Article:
The chicken and tomato problem

The food industry has grown so big that it has lost sight of what it exists to do: provide products that we all need to survive
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Imagine this. You walk into your local supermarket and in the bakery section find two loaves. One is blue; the other looks normal. A note below explains that there is no difference in the taste, recipe or dietary effect of the loaves, except that the blue one includes soya extract that was genetically engineered to be resistant to pesticides. It's the same price as the normal one. Would you buy it?

This hypothetical question is about to come true some time in the next couple of months, all over the supermarkets and food shops of Britain, and anywhere else in Europe that allows it - except that the genetically engineered loaves won't be blue, nor will there be a label to tell you which loaf is which. It's conceivable - likely, in fact - that every loaf in the store will have some genetically engineered contents. You simply won't know, and the stores won't be able to tell you.

It's not just the loaves, either: 60 per cent of the products in the supermarket - anything including soya or soya oils or extracts, including such staples as margarines, biscuits, cakes, sauces, noodles, pies, cooking oils, salad dressings and pizza bases, will also contain genetically engineered soya or its extracts.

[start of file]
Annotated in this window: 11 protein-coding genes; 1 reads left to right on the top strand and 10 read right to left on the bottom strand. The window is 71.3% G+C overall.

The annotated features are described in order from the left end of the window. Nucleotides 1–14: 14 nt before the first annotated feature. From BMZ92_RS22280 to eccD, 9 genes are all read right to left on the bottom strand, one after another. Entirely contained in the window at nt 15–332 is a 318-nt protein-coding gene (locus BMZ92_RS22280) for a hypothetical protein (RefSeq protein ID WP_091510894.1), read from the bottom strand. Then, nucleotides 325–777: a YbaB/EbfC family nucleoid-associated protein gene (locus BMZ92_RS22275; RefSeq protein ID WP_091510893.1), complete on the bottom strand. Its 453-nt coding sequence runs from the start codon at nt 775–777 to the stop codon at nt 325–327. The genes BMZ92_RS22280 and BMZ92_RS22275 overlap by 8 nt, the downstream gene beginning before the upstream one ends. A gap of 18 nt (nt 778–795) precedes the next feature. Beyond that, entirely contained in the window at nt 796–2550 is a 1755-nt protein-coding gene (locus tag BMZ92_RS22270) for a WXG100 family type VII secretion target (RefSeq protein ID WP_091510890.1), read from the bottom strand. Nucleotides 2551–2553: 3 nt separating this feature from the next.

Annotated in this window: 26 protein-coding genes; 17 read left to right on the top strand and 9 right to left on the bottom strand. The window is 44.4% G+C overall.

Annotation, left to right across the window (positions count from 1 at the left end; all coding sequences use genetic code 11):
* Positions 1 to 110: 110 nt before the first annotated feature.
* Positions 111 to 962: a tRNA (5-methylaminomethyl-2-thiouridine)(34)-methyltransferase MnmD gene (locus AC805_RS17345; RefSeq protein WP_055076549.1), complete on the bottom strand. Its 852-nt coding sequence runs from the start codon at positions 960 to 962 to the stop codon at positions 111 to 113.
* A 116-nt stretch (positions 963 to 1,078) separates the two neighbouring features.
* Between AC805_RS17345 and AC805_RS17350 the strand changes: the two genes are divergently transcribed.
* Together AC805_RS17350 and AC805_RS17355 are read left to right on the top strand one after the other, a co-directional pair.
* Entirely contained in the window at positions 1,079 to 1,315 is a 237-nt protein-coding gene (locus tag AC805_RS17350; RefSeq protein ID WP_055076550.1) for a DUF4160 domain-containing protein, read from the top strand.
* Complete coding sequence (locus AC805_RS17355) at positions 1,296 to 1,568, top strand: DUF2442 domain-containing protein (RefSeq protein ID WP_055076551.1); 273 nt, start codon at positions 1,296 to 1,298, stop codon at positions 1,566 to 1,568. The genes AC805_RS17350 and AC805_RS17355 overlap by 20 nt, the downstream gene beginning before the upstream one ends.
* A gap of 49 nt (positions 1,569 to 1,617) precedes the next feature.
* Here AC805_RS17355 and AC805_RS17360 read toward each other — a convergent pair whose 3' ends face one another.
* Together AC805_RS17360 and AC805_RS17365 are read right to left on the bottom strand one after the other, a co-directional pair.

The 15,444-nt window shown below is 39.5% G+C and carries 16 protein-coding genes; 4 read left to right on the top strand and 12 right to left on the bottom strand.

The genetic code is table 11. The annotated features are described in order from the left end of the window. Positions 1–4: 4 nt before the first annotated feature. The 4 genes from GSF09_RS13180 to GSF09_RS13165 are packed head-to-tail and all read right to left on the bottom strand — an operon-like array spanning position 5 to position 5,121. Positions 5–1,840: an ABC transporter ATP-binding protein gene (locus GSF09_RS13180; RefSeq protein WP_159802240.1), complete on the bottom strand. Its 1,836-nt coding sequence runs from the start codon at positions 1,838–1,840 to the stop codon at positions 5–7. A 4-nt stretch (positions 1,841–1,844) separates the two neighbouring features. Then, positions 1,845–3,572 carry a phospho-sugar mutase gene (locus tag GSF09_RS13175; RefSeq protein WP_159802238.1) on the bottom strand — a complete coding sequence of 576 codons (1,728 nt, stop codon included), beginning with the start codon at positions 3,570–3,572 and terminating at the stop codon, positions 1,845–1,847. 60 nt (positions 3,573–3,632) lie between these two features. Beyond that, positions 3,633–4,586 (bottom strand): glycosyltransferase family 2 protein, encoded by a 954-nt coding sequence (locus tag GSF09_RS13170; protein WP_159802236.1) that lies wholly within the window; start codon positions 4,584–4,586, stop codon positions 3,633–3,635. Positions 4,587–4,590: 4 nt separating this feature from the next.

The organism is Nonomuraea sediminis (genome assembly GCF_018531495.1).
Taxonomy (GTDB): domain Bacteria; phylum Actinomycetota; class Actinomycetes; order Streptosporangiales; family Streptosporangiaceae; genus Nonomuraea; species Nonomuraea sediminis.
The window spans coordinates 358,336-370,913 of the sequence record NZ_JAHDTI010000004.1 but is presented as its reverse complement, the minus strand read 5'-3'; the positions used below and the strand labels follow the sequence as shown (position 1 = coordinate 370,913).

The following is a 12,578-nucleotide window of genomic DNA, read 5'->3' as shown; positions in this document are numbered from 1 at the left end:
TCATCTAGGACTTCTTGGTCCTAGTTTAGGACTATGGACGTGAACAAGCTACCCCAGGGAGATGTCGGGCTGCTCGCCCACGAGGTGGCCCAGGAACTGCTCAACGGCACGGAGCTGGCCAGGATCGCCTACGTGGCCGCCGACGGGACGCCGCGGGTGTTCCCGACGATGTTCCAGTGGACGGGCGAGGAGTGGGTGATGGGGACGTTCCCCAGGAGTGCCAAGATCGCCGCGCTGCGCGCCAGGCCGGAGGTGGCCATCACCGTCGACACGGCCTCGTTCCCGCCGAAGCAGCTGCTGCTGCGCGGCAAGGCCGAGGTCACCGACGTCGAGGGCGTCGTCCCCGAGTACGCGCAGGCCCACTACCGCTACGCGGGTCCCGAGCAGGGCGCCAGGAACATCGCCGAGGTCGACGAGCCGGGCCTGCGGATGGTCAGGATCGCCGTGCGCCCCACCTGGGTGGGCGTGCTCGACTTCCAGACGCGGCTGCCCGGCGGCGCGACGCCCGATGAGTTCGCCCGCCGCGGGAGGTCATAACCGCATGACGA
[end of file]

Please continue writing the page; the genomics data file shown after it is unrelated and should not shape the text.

Is that bad? Up to 85 per cent of European consumers think so: they say they would like to know if food has been genetically modified. Understandably. They would be eating something that their bodies had never encountered before, something that could not arise in nature. Environmentalists and scientists argue that the stretches of DNA which confer the herbicide resistance could interact with bacteria in the gut to produce strange new hybrids with unpredictable properties.

Is this worry well founded? Such jumps do happen; it's part of the mysteries of genetics. Nobody knows the full story of how genes truly operate and interact. The science journal Nature commented in an editorial last week that such a sequence of events has "a low probability. But the risk, nevertheless, is there, and a matter of genuine scientific debate."

We will have no chance to debate the matter. Scientists, shopping chains and consumers will have the changes imposed on them by a combination of commercial steamrolling and government and consumer apathy.

The stores aren't actually very happy about this. All the major supermarkets pledged earlier this year that they would always label genetically engineered foods, so that customers would know what they were buying. When tomato puree made from tomatoes genetically modified to stay fresh longer (by switching off an enzyme-producing gene) went on sale in February, it was proudly labelled. One supermarket proclaimed: "If Sainsbury's are to sell further products developed with the aid of genetic modification, these will be labelled."